As ICT technologies become increasingly cloud-based, telecom carriers are faced with the pressure of increased development costs and sluggish revenue growth. In this new era of ICT, carriers must now focus on evolving their businesses to address these challenges and regain competency. Based on the concepts of cloud computing, SDN, and NFV, Huawei developed the future-oriented telecom network architecture strategy, SoftCOM, which aims to help reconstruct the telecom industry from the perspectives of network architecture, network functions, as well as service and Observation and Measurements (O&M) models. The SoftCOM strategy enables telecom carriers to realize comprehensive network evolution and business transformation, thus creating and seizing new value opportunities through ICT integration. This approach will further help with establishing and advancing an open, interconnected, and innovative ecosystem, to increase and better leverage the aggraded industry value.

Focusing on technological development driven by business requirements, Huawei has experimented with numerous SDN and NFV innovations across all network fields and launched corresponding solutions to help carriers implement full-scale network and business transformation for the future. To date, Huawei has worked with more than 20 leading carriers around the world including Telefonica, China Mobile, China Unicom, and China Telecom, on over 60 joint SDN- and NFV-related innovation projects. In 2014, Huawei and global carriers executed several commercial SDN and NFV deployments, including the world's first commercial SDN deployment in cooperation with China Telecom, the SDN-based Wo cloud project in cooperation with China Unicom, the SDN-based hybrid cloud project in cooperation with China Telecom, and an NFV-based vIMS joint project in Europe.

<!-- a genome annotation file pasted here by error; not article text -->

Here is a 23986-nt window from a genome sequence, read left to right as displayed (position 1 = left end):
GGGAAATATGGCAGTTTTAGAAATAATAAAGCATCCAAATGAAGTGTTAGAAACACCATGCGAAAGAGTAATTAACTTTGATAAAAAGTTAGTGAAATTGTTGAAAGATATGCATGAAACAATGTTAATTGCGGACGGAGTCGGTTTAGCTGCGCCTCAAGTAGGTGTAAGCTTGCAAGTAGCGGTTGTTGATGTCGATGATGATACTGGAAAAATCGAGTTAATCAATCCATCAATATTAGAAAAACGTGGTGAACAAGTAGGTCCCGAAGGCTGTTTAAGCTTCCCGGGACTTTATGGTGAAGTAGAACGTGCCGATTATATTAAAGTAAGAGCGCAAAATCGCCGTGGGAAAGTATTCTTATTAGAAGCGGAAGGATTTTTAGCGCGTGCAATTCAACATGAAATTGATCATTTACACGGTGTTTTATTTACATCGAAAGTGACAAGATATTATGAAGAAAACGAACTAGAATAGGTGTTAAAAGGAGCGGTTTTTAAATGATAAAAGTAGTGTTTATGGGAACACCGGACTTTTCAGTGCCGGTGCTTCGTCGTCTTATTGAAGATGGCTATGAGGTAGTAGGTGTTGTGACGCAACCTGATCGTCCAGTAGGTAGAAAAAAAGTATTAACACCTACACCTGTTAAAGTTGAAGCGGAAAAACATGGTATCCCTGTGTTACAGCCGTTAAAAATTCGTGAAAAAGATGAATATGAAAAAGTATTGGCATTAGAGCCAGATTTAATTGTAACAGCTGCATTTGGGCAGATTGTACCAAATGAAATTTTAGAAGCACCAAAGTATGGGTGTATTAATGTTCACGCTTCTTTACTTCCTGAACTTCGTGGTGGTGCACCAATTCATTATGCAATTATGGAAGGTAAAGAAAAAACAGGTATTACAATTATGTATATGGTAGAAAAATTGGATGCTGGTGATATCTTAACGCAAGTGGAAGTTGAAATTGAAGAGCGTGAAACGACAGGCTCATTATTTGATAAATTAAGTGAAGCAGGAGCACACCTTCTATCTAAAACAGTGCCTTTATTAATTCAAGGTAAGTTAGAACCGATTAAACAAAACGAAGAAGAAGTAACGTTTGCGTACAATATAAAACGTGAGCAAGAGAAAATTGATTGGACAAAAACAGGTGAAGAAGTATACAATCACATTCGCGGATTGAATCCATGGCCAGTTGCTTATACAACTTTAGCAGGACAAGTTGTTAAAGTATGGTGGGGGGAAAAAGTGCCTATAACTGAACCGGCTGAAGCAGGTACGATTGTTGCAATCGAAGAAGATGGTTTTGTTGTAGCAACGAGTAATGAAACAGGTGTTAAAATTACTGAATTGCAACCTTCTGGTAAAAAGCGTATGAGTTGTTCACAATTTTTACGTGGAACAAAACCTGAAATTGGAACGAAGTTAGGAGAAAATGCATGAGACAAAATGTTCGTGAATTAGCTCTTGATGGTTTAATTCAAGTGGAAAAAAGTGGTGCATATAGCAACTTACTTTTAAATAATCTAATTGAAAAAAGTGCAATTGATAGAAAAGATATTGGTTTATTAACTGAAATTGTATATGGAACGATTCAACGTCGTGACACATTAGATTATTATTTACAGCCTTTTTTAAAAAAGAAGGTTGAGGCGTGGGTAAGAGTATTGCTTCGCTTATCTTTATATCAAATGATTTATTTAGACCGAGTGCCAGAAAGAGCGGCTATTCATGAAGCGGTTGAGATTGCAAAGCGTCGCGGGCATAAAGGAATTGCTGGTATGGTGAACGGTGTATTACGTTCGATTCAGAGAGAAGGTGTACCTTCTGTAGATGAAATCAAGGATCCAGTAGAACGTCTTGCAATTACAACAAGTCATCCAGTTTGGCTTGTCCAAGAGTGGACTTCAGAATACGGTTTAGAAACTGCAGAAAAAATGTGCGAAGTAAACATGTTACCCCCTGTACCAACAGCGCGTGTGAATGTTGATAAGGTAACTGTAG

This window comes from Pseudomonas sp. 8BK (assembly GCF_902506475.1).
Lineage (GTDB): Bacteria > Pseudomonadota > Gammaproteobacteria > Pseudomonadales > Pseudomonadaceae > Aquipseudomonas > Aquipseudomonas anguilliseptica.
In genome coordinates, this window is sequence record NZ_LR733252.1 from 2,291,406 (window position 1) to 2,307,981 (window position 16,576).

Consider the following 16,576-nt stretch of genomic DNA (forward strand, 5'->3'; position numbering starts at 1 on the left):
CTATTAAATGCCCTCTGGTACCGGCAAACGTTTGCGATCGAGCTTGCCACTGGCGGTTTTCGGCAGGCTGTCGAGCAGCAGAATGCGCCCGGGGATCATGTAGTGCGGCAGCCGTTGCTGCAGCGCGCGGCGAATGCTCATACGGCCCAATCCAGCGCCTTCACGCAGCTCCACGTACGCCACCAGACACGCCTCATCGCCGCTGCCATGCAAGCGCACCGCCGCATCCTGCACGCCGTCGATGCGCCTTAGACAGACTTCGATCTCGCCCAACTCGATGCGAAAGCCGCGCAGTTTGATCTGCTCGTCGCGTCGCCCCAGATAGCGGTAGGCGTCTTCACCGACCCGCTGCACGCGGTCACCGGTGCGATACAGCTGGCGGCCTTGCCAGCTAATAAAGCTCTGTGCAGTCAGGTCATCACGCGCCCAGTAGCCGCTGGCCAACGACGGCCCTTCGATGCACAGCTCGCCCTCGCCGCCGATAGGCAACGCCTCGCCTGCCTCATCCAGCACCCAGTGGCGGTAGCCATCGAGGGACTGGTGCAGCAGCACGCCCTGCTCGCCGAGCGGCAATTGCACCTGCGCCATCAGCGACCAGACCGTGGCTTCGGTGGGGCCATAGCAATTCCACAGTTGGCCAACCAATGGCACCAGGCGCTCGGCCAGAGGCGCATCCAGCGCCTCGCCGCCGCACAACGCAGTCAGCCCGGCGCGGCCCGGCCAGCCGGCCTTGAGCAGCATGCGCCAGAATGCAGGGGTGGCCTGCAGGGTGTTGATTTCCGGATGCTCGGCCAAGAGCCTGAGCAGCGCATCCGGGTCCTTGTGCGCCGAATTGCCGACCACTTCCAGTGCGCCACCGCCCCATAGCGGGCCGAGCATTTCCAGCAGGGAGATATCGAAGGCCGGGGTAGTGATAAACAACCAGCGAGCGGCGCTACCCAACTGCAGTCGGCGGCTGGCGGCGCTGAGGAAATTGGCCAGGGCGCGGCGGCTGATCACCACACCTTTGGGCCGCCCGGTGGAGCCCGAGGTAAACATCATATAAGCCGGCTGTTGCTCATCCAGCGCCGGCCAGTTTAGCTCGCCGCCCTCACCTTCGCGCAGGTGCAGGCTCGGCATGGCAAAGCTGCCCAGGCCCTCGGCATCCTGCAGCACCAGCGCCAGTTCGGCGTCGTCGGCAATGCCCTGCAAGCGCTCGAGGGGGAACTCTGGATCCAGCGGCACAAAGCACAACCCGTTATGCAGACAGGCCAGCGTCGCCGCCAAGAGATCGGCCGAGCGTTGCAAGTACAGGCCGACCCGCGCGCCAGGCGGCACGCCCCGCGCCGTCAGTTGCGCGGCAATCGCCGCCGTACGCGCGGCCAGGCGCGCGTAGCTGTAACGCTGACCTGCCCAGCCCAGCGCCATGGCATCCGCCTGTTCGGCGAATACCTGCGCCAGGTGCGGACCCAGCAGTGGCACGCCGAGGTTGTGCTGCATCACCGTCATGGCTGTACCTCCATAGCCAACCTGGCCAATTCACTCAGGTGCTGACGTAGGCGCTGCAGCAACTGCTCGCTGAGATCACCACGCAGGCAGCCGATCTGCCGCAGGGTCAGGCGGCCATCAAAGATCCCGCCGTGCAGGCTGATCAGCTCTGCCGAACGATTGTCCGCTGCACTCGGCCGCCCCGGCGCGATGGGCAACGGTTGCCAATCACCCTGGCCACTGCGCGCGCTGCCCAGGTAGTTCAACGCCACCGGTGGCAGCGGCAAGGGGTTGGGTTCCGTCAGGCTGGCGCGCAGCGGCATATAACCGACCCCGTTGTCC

The SDN & OpenFlow World Congress saw Huawei reveal its new Flexible Ethernet solution and an innovative network architecture MobileFlow, as well as several prototype systems of its new technologies at the event. The Flexible Ethernet solution has the flexibility to support various dynamic software-configured combinations of different Ethernet sub-interfaces. It marks different data connections and services that require different data traffic, and match them to their correspondent sub-interfaces accordingly. The Flexible Ethernet is an Ethernet revolution that will change the industry dominated by the traditional fixed Ethernet forever, and would greatly impact the future IP network architecture. In addition, the MobileFlow structure has realized unified deployment of mobile network control functions through cloud, while the previous plane model is only capable of service forwarding and processing. Through the southbound interface, the mobile controller is now able to conduct fine-grained forwarding control of the distributed forwarding devices, and also open the control capability to their application layers.

Huawei will continue to focus on the development of its SDN and NFV-based cloud technology, with the aim of facilitating the industry's network structural transformation for the future.